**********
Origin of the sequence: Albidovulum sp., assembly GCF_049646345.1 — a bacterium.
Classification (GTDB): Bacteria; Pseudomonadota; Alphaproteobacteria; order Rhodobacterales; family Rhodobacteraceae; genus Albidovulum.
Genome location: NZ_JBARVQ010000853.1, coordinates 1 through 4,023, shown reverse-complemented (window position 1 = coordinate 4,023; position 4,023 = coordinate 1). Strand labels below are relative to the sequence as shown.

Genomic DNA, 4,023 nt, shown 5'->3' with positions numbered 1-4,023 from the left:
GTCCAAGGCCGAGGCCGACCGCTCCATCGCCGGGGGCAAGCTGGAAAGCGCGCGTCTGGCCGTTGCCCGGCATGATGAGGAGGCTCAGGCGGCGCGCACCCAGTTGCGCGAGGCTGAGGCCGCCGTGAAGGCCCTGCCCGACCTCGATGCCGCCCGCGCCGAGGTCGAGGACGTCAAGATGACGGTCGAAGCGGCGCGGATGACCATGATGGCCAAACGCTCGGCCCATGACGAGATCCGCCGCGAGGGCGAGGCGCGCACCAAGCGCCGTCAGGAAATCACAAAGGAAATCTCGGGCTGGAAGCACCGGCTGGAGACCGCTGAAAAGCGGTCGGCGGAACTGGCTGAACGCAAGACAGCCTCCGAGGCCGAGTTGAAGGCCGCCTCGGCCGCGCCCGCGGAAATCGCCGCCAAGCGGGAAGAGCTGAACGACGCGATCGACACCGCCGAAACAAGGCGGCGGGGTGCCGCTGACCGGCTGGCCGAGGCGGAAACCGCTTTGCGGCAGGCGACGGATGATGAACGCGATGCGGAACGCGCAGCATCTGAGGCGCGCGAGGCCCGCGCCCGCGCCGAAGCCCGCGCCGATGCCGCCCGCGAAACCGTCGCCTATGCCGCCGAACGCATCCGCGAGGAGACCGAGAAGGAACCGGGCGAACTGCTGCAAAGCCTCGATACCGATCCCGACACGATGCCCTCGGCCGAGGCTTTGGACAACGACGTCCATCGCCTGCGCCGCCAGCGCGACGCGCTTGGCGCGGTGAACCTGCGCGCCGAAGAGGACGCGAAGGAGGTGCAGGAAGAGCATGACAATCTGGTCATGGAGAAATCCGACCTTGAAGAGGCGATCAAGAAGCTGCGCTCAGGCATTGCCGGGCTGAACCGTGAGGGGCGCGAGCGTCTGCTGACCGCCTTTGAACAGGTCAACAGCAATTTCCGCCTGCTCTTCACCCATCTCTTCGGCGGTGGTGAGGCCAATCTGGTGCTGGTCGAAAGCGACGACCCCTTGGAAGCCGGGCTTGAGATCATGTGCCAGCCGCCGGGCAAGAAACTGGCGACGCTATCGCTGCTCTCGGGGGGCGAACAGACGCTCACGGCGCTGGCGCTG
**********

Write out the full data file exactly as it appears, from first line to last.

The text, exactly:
Origin of the sequence: Albidovulum sp., assembly GCF_049646345.1 — a bacterium.
Classification (GTDB): Bacteria; Pseudomonadota; Alphaproteobacteria; order Rhodobacterales; family Rhodobacteraceae; genus Albidovulum.
Genome location: NZ_JBARVQ010000853.1, coordinates 1 through 4,023, shown reverse-complemented (window position 1 = coordinate 4,023; position 4,023 = coordinate 1). Strand labels below are relative to the sequence as shown.

Genomic DNA, 4,023 nt, shown 5'->3' with positions numbered 1-4,023 from the left:
GTCCAAGGCCGAGGCCGACCGCTCCATCGCCGGGGGCAAGCTGGAAAGCGCGCGTCTGGCCGTTGCCCGGCATGATGAGGAGGCTCAGGCGGCGCGCACCCAGTTGCGCGAGGCTGAGGCCGCCGTGAAGGCCCTGCCCGACCTCGATGCCGCCCGCGCCGAGGTCGAGGACGTCAAGATGACGGTCGAAGCGGCGCGGATGACCATGATGGCCAAACGCTCGGCCCATGACGAGATCCGCCGCGAGGGCGAGGCGCGCACCAAGCGCCGTCAGGAAATCACAAAGGAAATCTCGGGCTGGAAGCACCGGCTGGAGACCGCTGAAAAGCGGTCGGCGGAACTGGCTGAACGCAAGACAGCCTCCGAGGCCGAGTTGAAGGCCGCCTCGGCCGCGCCCGCGGAAATCGCCGCCAAGCGGGAAGAGCTGAACGACGCGATCGACACCGCCGAAACAAGGCGGCGGGGTGCCGCTGACCGGCTGGCCGAGGCGGAAACCGCTTTGCGGCAGGCGACGGATGATGAACGCGATGCGGAACGCGCAGCATCTGAGGCGCGCGAGGCCCGCGCCCGCGCCGAAGCCCGCGCCGATGCCGCCCGCGAAACCGTCGCCTATGCCGCCGAACGCATCCGCGAGGAGACCGAGAAGGAACCGGGCGAACTGCTGCAAAGCCTCGATACCGATCCCGACACGATGCCCTCGGCCGAGGCTTTGGACAACGACGTCCATCGCCTGCGCCGCCAGCGCGACGCGCTTGGCGCGGTGAACCTGCGCGCCGAAGAGGACGCGAAGGAGGTGCAGGAAGAGCATGACAATCTGGTCATGGAGAAATCCGACCTTGAAGAGGCGATCAAGAAGCTGCGCTCAGGCATTGCCGGGCTGAACCGTGAGGGGCGCGAGCGTCTGCTGACCGCCTTTGAACAGGTCAACAGCAATTTCCGCCTGCTCTTCACCCATCTCTTCGGCGGTGGTGAGGCCAATCTGGTGCTGGTCGAAAGCGACGACCCCTTGGAAGCCGGGCTTGAGATCATGTGCCAGCCGCCGGGCAAGAAACTGGCGACGCTATCGCTGCTCTCGGGGGGCGAACAGACGCTCACGGCGCTGGCGCTG